It took decades for Groesbeck resident Rex Hyden to open up and talk about his experiences during World War II. Now 94, he’s still reluctant to talk about it, as there are things he would prefer to forget.
Hyden was born in the tiny community of Box Church, four miles south of Groesbeck. His father was a barber who also farmed, which helped the family survive the Great Depression.
Near the end of high school graduation, he went to live with his grandparents. He worked at a filling station and then with Texas Power & Light. In January 1943, at the age of 19, “they got me,” Hyden said, referring to his draft notice. He was sent to Fort Knox, Kentucky for basic training.
Just as he was ready to ship out for overseas duty, his superiors discovered he hadn’t been vaccinated and sent him straight to the infirmary. That evening, while they were cleaning out the barracks in preparation for the Atlantic crossing, “I just couldn’t go any further,” Hyden said. He was sent to the hospital but doesn’t remember it; he had passed out. He remained unconscious for a week due to a severe reaction to the innoculations.
By this time, his group had left for Europe. Hyden was sent to Camp Campbell, Kentucky, to join the 220th Armored Engineer Battalion of the 20th Armored Division with the 7th Army. The 220th arrived in Le Havre, France, in late fall of 1944.
As a private, Hyden “just did what they told me.” His outfit was a replacement division, and as such, didn’t engage in combat, although it was in the thick of the action, armed and ready for battle.
Busy work at the Bulge
The 220th didn’t participate in the Battle of the Bulge. Hyden’s outfit was sent behind the action to cut off the Germans. But by the time they were in position, other American troops had successfully hemmed in the German infantry.
The troops moved across France into Belgium, fighting their way toward Germany, arriving at Ludendorff Bridge — also known as the Bridge at Remagen. His unit wasn’t involved in the capture, he said.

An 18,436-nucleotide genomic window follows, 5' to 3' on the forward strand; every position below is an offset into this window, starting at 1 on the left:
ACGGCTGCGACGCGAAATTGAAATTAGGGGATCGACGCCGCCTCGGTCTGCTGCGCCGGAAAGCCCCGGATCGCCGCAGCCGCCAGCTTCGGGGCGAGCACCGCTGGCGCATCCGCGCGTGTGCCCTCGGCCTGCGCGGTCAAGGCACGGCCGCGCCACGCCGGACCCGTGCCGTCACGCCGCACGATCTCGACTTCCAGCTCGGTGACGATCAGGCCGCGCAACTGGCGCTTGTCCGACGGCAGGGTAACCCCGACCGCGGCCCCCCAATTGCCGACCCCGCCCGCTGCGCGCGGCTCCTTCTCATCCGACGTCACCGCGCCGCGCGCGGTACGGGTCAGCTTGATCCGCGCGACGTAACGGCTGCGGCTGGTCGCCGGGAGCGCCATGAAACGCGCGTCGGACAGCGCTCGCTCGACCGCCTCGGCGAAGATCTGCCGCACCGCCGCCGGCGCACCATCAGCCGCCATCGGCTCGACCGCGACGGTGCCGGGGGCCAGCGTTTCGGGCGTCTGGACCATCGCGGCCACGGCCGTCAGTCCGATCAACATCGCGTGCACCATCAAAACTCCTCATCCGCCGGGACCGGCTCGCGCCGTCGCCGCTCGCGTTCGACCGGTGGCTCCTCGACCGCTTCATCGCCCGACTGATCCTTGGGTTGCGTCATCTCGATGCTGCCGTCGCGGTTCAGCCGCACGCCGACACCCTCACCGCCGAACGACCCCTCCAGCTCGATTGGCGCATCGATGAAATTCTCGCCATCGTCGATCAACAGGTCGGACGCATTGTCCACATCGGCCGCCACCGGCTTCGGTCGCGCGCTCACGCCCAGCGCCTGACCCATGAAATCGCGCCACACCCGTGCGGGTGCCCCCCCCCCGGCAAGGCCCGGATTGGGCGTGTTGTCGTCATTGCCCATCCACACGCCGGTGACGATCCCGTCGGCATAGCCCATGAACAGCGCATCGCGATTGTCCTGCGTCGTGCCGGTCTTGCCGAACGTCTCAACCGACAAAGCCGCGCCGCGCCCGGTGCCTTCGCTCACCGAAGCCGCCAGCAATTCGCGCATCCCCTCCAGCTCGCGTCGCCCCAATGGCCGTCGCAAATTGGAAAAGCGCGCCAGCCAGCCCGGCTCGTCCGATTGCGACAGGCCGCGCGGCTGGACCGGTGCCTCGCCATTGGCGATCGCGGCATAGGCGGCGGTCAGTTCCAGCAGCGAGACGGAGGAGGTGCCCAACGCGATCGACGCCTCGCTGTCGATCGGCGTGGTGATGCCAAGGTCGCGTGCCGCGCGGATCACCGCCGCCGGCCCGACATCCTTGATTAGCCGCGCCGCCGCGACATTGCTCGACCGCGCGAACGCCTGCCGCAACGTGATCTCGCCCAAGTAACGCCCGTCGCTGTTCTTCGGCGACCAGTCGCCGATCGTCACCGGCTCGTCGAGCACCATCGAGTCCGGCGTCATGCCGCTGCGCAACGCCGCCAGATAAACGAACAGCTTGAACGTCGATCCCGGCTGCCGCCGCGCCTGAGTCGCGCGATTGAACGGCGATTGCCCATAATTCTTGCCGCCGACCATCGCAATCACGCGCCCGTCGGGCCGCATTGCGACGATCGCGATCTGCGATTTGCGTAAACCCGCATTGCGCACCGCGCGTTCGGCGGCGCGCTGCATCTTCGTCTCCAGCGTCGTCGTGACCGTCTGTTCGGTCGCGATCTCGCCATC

“They sent us down to the river to build a bridge, but we sat there as decoys while another company actually built the bridge,” he said.
Driving a jeep, Hyden would transport officers and once went into a German outpost to pick up soldiers who wanted to surrender. The truck they took was full to the brim with men who would rather surrender to the Americans than to the Russians.
His most unforgettable experience was arriving at the infamous Nazi concentration camp at Dachau which U.S. soldiers liberated in April 1945. Two divisions of the US Seventh Army, the 42nd Rainbow Division and the 45th Thunderbird Division, participated in the action, while the 20th Armored Division provided support.
“I was there when they opened the gate,” he said. “It was sickening to see them (prisoners).” When Hyden backed off from the gate, he went around and saw a railroad track with four or five flat rail cars stacked with countless bodies upon bodies.
“It was terrible — just unbelievable,” he said. “I can’t describe to you how bad. It was just pitiful.” Reports indicate there were an estimated 32,000 prisoners liberated. Approximately 30 rail cars were loaded with bodies.
Suddenly, war was over
In July 1945, Hyden left for the States, landing in Camp Kilmer in New Jersey. He was on furlough, scheduled to be deployed to Japan. But the dropping of the atomic bombs changed everything. He was discharged on Feb. 13, 1946, after serving three years and one month. He was offered a promotion but turned it down. “All I wanted was to get out of there.”
While on furlough, Hyden met Mary C. “Cappie” Webb, whom he married on April 8, 1946. They’ve now been married over 71 years and have three children, six grandchildren and nine great-grandchildren.
Back in Texas, Hyden worked as a roughneck for several oil companies, including Sun Oil Co. He retired in 1984.
Although he never saw combat, the war left indelible scars on his psyche. For the first few weeks he was home, he couldn’t sleep in the house, preferring to sleep outside on the ground. He also had trouble eating.
Hyden can’t help but think about the war today. “You never get over it. I’ve just tried to erase it,” he said. “I didn’t like it, but I was proud that I served. I just hope it never happens again.”